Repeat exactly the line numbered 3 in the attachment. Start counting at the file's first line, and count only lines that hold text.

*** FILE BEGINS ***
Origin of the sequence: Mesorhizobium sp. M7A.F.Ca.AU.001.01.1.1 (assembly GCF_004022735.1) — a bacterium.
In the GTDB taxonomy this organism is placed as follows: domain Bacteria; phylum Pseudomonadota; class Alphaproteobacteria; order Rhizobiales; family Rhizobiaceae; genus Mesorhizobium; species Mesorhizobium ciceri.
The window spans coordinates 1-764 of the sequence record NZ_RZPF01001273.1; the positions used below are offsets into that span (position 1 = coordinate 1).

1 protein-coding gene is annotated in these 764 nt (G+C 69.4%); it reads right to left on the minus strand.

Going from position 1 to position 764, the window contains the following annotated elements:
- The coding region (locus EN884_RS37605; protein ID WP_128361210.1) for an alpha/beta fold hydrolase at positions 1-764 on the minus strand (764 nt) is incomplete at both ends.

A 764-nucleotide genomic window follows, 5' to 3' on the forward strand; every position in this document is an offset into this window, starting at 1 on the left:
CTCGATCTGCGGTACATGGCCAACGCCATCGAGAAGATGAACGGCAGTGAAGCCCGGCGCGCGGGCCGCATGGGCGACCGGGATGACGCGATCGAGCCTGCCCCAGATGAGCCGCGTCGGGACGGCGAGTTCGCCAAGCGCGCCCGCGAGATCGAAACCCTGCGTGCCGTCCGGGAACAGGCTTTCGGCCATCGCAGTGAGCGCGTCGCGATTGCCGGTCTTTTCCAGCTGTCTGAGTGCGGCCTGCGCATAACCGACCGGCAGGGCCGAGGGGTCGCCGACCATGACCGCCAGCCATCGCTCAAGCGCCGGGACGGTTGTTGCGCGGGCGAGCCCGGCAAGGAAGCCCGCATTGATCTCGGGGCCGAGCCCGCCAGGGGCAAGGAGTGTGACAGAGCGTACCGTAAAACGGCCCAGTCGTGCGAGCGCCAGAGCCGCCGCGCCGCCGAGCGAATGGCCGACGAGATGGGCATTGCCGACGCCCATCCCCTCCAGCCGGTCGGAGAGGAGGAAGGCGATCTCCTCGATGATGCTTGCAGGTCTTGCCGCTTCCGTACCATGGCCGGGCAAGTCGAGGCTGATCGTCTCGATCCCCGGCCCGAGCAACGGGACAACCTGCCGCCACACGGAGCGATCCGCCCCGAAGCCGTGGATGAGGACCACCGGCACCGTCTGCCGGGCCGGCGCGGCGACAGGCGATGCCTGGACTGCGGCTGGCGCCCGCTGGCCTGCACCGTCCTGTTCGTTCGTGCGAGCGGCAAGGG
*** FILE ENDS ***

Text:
The window spans coordinates 1-764 of the sequence record NZ_RZPF01001273.1; the positions used below are offsets into that span (position 1 = coordinate 1).